For the first time in my life, I was surrounded by people who did what they wanted to, not what their parents wanted them to do. Two of the most important things I learned there were to be a decisive editor, and that snapshot art — and photography itself — was truly a fine art aesthetic. That validated and corroborated my feelings about those old family snapshots. I learned to think compositionally, technically, aesthetically and intellectually.
How much did you see your parents after you left home?
Once my career took off, I started traveling around the world doing these big-budget Hollywood-style shoots. This was in the ’80s and ’90s, when the stars’ publicists had “taken over” Hollywood and were running the show. My career played along with it, in terms of my approach, fees and creative control. For 25 years, my life was this speeding, flaming ball.
For much of this time, I removed myself from the family, mostly just spending Christmas with them. I was off doing my own thing and was OK with it, but sometimes my Catholic guilt would kick in. Over the past six or seven years, I began spending more time with them, and in the last three or four years I started to see my photos of them as a body of work.
(MORE: A Son Reaches Out to Make a Final Connection With His Father)
What is your parents’ life like now?
They’re 93 and 94 and really strong, and they could live another 5 or 10 years. They both have dementia, though, and lately they’ve had medical issues: Mom fell three times, Dad fell more recently, and over the last few months he’s gotten weaker. He’s in and out of lucidity, but his sweet, happy energy is as strong as ever.
My parents live in the same three-floor house and won’t leave it. My father’s not really mobile anymore, but my mother is still up and down three flights of stairs every day. It took a while to get them to agree to it, but now they have round-the-clock help with cooking, bathing and the laundry, which is in the basement.
Does your care-giving shape how you photograph them?
I’ve noticed both my parents’ lifelong character traits are coming to the fore, and I try to capture those emotions in the images. My mother is a tough woman; she’s angry and nervous and fighting her decline tooth and nail. But my father, who’s Irish, is a wonderfully impish, very content man who accepts everything. He’s always been funny. Dad’s favorite line when I ask him how he’s doing is, “I’ll live.”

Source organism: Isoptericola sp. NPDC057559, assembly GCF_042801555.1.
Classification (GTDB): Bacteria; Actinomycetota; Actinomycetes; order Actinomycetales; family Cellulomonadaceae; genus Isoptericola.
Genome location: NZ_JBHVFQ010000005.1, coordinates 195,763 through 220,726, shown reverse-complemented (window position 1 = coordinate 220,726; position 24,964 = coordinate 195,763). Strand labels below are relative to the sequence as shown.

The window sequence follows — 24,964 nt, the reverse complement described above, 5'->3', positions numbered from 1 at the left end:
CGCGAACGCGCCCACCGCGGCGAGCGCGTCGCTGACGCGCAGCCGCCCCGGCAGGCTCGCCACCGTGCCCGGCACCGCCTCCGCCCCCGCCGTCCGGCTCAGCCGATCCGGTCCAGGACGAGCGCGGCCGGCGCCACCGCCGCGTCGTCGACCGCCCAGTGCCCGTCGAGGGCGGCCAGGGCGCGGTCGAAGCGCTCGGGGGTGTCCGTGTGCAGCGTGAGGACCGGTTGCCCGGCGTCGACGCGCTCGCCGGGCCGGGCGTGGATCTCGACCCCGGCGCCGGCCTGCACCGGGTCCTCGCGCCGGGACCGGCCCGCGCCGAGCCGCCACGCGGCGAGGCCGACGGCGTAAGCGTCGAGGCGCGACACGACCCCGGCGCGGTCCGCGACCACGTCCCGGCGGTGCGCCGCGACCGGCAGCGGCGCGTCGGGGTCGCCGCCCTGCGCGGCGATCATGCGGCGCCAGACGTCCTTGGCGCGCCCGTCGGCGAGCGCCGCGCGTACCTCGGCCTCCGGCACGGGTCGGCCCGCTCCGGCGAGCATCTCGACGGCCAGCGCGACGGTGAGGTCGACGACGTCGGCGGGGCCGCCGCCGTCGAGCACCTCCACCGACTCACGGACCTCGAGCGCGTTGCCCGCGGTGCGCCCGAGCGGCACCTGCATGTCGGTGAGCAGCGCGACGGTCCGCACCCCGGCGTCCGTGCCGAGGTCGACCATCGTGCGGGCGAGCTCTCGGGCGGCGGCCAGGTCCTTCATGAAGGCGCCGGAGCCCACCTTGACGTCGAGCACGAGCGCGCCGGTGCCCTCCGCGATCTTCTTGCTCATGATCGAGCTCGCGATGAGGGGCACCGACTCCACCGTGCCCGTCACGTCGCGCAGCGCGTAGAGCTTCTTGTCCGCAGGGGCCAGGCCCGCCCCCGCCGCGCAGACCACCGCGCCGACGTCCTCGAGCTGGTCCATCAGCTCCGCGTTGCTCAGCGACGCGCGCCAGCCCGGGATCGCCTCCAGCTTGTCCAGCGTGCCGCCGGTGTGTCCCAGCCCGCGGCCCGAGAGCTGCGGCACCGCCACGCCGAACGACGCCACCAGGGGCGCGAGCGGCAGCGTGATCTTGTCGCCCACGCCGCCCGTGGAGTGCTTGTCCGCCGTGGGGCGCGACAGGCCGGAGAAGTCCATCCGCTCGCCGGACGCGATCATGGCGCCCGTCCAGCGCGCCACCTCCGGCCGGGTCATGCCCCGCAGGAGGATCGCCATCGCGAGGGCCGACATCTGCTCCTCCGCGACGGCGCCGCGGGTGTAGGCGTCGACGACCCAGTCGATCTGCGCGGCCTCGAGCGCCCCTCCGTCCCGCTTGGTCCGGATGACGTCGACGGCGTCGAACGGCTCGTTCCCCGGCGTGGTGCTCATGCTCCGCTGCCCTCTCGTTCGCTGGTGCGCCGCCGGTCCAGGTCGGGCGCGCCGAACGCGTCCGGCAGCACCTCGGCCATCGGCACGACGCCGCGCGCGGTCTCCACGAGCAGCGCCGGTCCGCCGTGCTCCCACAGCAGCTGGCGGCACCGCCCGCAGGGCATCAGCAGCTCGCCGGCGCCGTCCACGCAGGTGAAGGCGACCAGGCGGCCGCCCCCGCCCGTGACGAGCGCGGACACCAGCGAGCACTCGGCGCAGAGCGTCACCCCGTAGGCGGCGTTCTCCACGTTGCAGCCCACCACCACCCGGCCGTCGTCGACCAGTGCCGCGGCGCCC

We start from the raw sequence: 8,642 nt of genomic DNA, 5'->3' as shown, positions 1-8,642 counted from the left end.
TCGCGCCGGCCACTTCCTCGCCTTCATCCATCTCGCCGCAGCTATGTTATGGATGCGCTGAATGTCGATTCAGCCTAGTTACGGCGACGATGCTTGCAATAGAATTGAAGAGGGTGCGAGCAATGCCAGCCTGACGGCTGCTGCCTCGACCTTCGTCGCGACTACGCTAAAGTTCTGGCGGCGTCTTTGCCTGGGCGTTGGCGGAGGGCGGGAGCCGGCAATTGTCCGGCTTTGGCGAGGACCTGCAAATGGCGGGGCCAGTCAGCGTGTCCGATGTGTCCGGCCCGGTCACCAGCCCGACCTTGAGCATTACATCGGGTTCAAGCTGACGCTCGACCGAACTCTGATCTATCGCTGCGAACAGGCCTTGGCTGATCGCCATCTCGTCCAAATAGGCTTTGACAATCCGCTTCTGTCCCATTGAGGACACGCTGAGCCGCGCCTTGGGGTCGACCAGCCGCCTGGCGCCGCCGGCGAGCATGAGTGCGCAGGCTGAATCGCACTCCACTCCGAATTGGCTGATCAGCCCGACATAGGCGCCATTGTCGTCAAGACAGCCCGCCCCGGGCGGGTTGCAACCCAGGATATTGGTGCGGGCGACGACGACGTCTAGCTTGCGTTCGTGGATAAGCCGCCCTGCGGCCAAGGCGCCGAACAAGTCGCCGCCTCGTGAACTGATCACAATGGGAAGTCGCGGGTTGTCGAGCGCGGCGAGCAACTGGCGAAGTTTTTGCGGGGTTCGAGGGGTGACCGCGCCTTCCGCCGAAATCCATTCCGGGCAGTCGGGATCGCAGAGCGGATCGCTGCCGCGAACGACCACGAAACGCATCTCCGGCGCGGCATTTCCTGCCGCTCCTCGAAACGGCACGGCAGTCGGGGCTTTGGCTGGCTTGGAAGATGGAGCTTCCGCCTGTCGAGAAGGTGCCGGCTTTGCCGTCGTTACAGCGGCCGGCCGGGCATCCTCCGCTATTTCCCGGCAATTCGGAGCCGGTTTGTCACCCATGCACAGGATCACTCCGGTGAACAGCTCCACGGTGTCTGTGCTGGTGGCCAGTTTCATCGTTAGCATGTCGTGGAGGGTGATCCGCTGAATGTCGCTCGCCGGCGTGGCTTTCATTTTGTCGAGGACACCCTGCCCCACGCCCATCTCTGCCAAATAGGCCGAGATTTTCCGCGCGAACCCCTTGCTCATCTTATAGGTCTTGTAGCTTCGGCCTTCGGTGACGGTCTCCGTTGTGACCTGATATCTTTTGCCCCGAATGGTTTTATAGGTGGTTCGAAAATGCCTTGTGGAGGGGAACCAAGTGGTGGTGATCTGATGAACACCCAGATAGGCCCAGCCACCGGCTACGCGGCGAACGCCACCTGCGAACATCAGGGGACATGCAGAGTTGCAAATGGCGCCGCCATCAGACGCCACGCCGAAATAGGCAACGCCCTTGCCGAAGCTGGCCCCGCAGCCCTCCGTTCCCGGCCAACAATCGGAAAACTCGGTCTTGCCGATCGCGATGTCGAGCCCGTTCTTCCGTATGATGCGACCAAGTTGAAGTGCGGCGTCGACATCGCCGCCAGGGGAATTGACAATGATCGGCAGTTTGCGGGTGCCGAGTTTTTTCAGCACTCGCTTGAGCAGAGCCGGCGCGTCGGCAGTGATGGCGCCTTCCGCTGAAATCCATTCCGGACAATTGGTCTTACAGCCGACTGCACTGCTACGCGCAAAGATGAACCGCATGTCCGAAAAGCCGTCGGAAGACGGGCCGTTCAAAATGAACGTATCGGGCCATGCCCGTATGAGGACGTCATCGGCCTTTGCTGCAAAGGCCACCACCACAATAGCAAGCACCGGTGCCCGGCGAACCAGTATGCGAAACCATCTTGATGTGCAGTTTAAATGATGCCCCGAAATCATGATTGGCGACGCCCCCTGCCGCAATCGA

I still travel a lot for work, but when I’m in New York I try to get out there every few days. I take them to church and the cemetery to visit relatives. I love to take care of my father. I groom him and trim his hair: eyebrows, ears, nose — he’s like a Chia pet — and shave him. I dress him; he calls me his valet. We pick a matching pocket square, match his socks, pick a hat. I know I’ll give him his last haircut, and that makes me cry.
What effect has this project had on you personally?
I live more day-to-day because of them. It’s a cliché how quickly life goes by, but I’m more aware of that than ever. I’ve always been excited to live in each moment, and now I’m trying to really live it. I think just like everybody else, as much as I savored life’s moments, I wish I had savored them even more. All of a sudden, I’m more aware of my age and how much time I have left. Sometimes I think: I only have 25 summers left, or only so much work.
I’m also more aware of endings. I don’t think I realized this my whole life, how much my parents mean to me. I’ve become more compassionate and accepting. I appreciate them and the time I have with them. Every time I go out there, I never know what to expect. But when my dad's there waiting for me and I get to sit beside him and just stroke his head, I think how lucky I am to get to do this one more time. And because I’m putting this down on paper, I’ll always have it.
Suzanne Gerber is the Living & Learning editor for Next Avenue.